If one thing can be said of Visceral Games, it’s that the studio is true to its name. Visceral is a word that can adequately describe any of the team’s violent, blood-drenched titles, and nowhere is this more true than with the game that turned EA Redwood Shores into Visceral in the first place, Dead Space.
2008’s horrific, panic-inducing, limb-shredding action-horror title wasn’t just visceral, however. It was atmospheric, engrossing and polished. In short, not only would a sequel have to match the scares, it would have to match the quality. Not an easy thing to do in the least, especially if you then try to top what came before.
Yet by jove, they did it.
Dead Space 2 (Xbox 360 [reviewed], PlayStation 3, PC)
Developer: Visceral Games
Publisher: Electronic Arts
Released: January 25, 2011
Considered insane and incarcerated in a city-like space station known as The Sprawl, Dead Space protagonist Isaac Clarke is still haunted by visions of his dead ladyfriend Nicole, while unsympathetic doctors prod and poke at his brain. Of course, if that were all that happened, it’d be a pretty dull game, so along come the Necromorphs to carve people up and give Isaac something to do. Better than getting molested by an amorous psychiatrist … or is it?
Dead Space 2‘s narrative is richer and more integral to the experience this time around, helped in no small part by the fact that Isaac is no longer a silent protagonist. This sudden introduction of vocal chords could easily have been the ruination of Dead Space 2‘s narrative, but the change has been made gracefully and tastefully, with a character who still keeps his words minimal but becomes much more sympathetic. The final few chapters of Dead Space 2 in particular forge Isaac into a sympathetic character, one who deserves pity and respect in equal measure.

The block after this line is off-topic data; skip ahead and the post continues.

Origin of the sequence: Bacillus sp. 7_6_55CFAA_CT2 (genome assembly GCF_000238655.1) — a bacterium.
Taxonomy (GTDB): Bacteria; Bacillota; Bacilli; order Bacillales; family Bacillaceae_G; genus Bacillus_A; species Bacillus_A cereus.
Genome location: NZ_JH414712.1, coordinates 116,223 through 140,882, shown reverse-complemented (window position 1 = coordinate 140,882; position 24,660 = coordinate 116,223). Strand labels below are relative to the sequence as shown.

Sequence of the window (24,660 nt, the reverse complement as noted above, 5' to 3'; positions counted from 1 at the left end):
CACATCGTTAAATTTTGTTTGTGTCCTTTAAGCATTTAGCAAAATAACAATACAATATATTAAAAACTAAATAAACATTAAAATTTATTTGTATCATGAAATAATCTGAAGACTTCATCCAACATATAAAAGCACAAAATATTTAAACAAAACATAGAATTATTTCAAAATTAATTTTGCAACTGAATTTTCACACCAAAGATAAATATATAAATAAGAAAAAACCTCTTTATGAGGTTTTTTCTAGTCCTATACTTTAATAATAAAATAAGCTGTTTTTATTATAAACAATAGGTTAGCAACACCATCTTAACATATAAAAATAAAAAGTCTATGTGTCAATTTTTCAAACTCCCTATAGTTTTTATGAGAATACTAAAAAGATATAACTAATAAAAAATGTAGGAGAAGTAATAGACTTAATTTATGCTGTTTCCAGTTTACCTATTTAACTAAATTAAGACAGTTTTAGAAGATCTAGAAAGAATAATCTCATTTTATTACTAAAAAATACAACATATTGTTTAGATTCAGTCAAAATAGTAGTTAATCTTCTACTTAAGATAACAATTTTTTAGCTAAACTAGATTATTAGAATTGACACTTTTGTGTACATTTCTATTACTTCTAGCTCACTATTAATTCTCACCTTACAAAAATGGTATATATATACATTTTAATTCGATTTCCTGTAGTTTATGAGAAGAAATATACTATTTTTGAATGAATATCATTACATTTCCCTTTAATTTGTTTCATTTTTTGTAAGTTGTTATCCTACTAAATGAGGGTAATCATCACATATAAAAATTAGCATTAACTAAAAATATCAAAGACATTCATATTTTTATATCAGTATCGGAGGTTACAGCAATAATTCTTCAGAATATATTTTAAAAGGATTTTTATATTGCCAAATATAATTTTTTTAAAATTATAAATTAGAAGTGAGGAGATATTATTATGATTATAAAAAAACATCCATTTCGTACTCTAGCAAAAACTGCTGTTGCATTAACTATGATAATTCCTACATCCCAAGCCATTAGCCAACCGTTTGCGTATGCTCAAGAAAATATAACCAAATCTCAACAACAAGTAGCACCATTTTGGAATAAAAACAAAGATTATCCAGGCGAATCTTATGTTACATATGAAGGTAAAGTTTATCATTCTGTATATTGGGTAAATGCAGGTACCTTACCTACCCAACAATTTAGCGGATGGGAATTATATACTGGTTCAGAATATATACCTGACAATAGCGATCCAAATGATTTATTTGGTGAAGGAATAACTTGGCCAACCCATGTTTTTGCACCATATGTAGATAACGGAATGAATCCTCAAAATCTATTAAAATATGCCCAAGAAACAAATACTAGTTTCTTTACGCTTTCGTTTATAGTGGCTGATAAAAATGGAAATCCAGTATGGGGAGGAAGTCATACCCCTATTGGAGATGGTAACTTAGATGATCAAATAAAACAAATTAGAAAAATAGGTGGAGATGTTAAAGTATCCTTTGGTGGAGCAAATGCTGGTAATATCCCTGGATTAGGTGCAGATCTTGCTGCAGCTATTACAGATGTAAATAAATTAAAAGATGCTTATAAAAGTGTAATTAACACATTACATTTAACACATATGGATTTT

The plot, which I shan’t detail for obvious reasons, is driven forth by some superb voice acting from all corners, along with an expertly crafted script. It’s hard to find naturalistic dialog in a videogame, but Dead Space 2 manages it. The only downside is that, for some reason, the voices are buried deep in the overall sound mix, with music and sound effects disproportionately loud.
This is especially frustrating during important exposition scenes featuring Nicole, where distorted voice effects and loud atmospheric sounds combine to make certain characters borderline unintelligible. The sound quality, especially the ambient noise, is superb, but you’ll have to really mess with your audio settings if you don’t want to miss plot details.
When you’re not straining your ears to pick up the chat, however, Dead Space 2‘s quality is utterly astounding. Aside from the occasional physics glitch (the bane of all ragdoll-flavored games), Visceral’s latest effort is one that smacks of perfectionism on the part of the studio. No mistakes were made with this game, and it’s clear that it has been crafted with genuine love and respect, which is an increasingly valuable trait in videogames these days.
The core gameplay remains the same, and you’ll know exactly what to do if you played the first game. Isaac makes his way through The Sprawl, utilizing his handy Plasma Cutter to slice the limbs off hordes of Necromorphs. Business as usual.